For use on provincially or municipally owned vehicles of all types.   Formerly were issued with a one-time fee of $20 with no renewal required.  Since October 2002, have regular fees and renewals, therefore many eligible vehicles now use regular plates.   Two types:  flat, as produced by the government's sign shop, and embossed, produced by the Waldale facility.


The following categories are technically not Nova Scotia provincial licence plates.

Department of National Defence

These plates are internally issued by the Department.  While they appear to have black numerals, some sources refer to them as dark green.  These are seen with and without the red maple leaves at the top corners.
Other federal government agencies and departments currently use regular Nova Scotia plates. 
not available at this time -(NOT IN MY COLLECTION. SPECIMEN IMAGE ONLY.
Nova Scotia Registered Weight Plates

I have no information on these, either for years or for the different weight categories.  Presumably these are the counterpart to the weights commonly inscribed on vehicle doors today.

Supplemental Plates ("toppers") issued by Board of Public Utilities (now the Utilities Review Board) from about 1959 to 1981 and with at least one type still being issued today.

These had prefix codes as follows, but
it seems that this list is incomplete:
F   Freight Carrier
G General Freight Hauler
P Public Passenger Carrier
GS General Specialty Freight
PU Public Utilities Local Freight
S Special Commodity Hauler
SB School Bus
SB-P Combined School and Public
T Trailer
X Operated Outside NS
For colours and other information check at
All About License Plates

The school bus variety of this plate type is still currently
in use in 2021.  School buses will be seen with a black on
yellow commercial plate, topped with the smaller URB
plate in the same colours.

FX does not appear in the list at left. It is either Freight operating outside NS, or Half-Year freight.  If you can comment, please do!

Note that this prefix is not on the list
at the left.  I am guessing that NP means
 Non-Public Passenger Carrier.


School Bus 1982

Note that at this point I am not actively collecting these smaller plates, other
than to, if possible, obtain one example of each type.

These two plates are in the collection of Rogelio Roger Flores and shown here with his permission.   I am showing these here to confirm that in 1953 there were both types of MC plates:  52 with 53 tab, and actual 53 plates, just as with passenger plates.  This is truly a great pair of plates.

Note that Motorcycles and Campers are currently the only types
in Nova Scotia with "all digits", and in fact the same
number can conceivably be issued in both categories.

Motorcycle Dealer
Began approx 1920
Motorcycle Vanity
Commenced June 2005
  These plates are the same as regular mc plates. They have the same restrictions on choice as their full size counterparts, except that they have a maximum of six characters and/or spaces. No image available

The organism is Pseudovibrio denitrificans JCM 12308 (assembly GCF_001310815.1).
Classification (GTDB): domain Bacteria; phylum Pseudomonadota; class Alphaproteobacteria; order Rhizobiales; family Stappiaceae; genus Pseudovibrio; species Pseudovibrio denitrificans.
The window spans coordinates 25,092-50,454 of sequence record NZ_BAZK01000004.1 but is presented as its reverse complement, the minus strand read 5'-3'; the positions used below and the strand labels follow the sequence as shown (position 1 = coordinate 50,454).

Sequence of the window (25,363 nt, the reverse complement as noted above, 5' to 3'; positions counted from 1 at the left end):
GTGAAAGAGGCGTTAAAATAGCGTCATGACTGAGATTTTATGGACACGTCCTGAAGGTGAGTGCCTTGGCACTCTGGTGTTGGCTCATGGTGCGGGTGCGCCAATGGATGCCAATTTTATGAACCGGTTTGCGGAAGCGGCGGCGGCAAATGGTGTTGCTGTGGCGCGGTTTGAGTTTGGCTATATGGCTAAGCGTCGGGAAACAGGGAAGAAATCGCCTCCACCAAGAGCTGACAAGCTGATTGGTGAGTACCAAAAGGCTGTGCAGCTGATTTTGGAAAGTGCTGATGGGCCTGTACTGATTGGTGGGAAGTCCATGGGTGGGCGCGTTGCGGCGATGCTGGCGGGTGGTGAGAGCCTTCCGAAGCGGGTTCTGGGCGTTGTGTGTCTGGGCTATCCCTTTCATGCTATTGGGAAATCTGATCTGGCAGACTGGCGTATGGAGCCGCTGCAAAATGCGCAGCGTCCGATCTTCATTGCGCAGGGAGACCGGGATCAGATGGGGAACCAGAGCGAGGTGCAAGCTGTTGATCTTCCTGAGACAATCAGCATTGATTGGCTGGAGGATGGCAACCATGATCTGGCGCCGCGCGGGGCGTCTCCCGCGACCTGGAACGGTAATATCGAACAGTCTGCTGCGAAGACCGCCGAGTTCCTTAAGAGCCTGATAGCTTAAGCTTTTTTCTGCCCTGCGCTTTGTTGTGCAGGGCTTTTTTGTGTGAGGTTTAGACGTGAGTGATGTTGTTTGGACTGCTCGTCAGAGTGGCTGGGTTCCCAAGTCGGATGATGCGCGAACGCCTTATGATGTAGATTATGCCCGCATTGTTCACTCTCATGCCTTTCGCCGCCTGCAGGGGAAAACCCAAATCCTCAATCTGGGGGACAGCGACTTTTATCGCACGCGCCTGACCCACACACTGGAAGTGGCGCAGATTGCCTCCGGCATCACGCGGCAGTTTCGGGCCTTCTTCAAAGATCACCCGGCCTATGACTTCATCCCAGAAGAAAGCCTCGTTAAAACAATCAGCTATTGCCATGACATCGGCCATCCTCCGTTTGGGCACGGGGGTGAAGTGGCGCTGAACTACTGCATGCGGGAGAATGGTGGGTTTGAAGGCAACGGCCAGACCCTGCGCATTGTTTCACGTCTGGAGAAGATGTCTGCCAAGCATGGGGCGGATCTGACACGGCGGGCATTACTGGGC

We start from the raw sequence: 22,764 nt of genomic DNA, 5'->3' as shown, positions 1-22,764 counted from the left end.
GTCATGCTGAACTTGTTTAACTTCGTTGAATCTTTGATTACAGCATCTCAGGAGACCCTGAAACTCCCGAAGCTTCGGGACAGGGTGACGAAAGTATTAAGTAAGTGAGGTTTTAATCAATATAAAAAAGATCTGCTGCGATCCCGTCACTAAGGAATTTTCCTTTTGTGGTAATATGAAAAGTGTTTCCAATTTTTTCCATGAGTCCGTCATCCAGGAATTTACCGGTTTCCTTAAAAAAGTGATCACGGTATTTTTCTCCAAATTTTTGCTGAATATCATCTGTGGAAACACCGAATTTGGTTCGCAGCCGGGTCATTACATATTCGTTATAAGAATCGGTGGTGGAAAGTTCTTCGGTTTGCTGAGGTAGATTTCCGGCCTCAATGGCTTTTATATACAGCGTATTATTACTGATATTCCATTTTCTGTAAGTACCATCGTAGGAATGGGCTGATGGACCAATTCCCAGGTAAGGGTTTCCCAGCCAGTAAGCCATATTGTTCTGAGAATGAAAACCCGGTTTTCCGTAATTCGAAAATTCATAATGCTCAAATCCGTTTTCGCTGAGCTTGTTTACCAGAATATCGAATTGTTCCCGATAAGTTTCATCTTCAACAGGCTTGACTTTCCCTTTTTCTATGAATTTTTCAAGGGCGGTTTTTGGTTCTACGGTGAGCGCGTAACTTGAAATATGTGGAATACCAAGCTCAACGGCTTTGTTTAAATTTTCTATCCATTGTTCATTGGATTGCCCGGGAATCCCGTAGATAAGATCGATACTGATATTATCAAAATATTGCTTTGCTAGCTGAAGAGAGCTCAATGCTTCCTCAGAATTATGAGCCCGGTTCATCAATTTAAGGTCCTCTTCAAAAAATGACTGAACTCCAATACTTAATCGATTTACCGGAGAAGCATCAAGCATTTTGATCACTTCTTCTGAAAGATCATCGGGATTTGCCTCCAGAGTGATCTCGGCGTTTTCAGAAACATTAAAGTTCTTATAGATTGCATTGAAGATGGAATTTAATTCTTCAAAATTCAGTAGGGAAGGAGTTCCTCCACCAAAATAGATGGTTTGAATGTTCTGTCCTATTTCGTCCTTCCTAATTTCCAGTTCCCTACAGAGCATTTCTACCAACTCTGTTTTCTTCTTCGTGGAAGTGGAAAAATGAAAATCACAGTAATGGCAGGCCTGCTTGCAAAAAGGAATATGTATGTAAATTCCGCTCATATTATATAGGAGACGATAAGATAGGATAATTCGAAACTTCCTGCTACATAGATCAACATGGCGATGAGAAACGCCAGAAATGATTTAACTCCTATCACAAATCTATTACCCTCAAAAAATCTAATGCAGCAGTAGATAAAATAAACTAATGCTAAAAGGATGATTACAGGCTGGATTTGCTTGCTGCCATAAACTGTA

Motorcycle Antique
Commenced May 2013
Actual plates are all in the series A F001 to A F999
Motorcycle Accessible Parking
Commenced November 2014


No image available at this time
Motorcycle Veteran
Commenced April 2017
Motorcycle Restricted
Commenced 1974 
These plates are seen on municipal police motorcycles.  I estimate that at any given time there are only less than 20 of these active in the province. NOT IN MY COLLECTION. SPECIMEN IMAGE ONLY.
Moped,   This is for motorcycle or motor scooter type vehicles not capable of 70 km/h when loaded, and under 50 cc engine.

Commenced in 1975 but continues to be rare, as there really are not many vehicles that need to be registered at all that meet this criterion.

Off Highway Vehicle


Note that the two letter, three digit format is shared with the Antique Motorcycle Category;
however this latter type is allocated the AF001 to AF999 series only.

Off Highway Vehicle Dealer


Bicycle Many local jurisdictions registered bicycles, and issued small plates or stickers. I am not collecting these
Military Base Canadian Armed Forces bases across Canada commonly issued small plates to aid in recognition as vehicles approached the gates.  Generally speaking there were different colours and/or prefixes for different categories of personnel.  examples include Civilian employees, NCO's, Officers, Reservists, etc. In Nova Scotia there have been plates issued over the years for bases in Halifax, Shearwater, Mill Cove, Sydney, Greenwood, Debert. 
Most likely there would also have been plates issued for Barrington and Shelburne, and possibly also Newport Corner.  These plates are
now scarce or rare.   I am actively in the market for a green CFB Halifax plate from the 1970's, as that is what I had on my
car when I was in the navy in that era.  Green indicated a commissioned officer.
Taxi/Limousine Many towns and other local authorities have issued taxi plates.  More commonly in the modern era they are issued with stickers for the bumper or window.

Although I do not collect these taxi plates, I have this one in the collection,
as it is reminiscent of the era when I first arrived in Nova Scotia, and
settled in Halifax County.